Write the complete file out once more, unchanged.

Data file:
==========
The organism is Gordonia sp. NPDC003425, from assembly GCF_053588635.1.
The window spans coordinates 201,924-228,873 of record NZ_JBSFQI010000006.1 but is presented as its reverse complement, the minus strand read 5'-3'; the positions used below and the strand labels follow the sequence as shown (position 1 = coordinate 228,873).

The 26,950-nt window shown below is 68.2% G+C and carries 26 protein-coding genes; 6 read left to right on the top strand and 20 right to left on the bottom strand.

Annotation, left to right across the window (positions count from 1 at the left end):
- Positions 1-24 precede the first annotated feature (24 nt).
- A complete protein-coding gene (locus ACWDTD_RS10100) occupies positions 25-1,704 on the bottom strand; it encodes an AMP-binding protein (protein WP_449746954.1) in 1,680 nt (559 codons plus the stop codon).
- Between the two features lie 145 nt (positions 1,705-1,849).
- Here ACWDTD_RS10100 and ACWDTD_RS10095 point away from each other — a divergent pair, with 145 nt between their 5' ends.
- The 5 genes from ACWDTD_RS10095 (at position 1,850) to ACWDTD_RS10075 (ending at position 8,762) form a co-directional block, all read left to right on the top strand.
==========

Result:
The organism is Gordonia sp. NPDC003425, from assembly GCF_053588635.1.
The window spans coordinates 201,924-228,873 of record NZ_JBSFQI010000006.1 but is presented as its reverse complement, the minus strand read 5'-3'; the positions used below and the strand labels follow the sequence as shown (position 1 = coordinate 228,873).

The 26,950-nt window shown below is 68.2% G+C and carries 26 protein-coding genes; 6 read left to right on the top strand and 20 right to left on the bottom strand.

Annotation, left to right across the window (positions count from 1 at the left end):
- Positions 1-24 precede the first annotated feature (24 nt).
- A complete protein-coding gene (locus ACWDTD_RS10100) occupies positions 25-1,704 on the bottom strand; it encodes an AMP-binding protein (protein WP_449746954.1) in 1,680 nt (559 codons plus the stop codon).
- Between the two features lie 145 nt (positions 1,705-1,849).
- Here ACWDTD_RS10100 and ACWDTD_RS10095 point away from each other — a divergent pair, with 145 nt between their 5' ends.
- The 5 genes from ACWDTD_RS10095 (at position 1,850) to ACWDTD_RS10075 (ending at position 8,762) form a co-directional block, all read left to right on the top strand.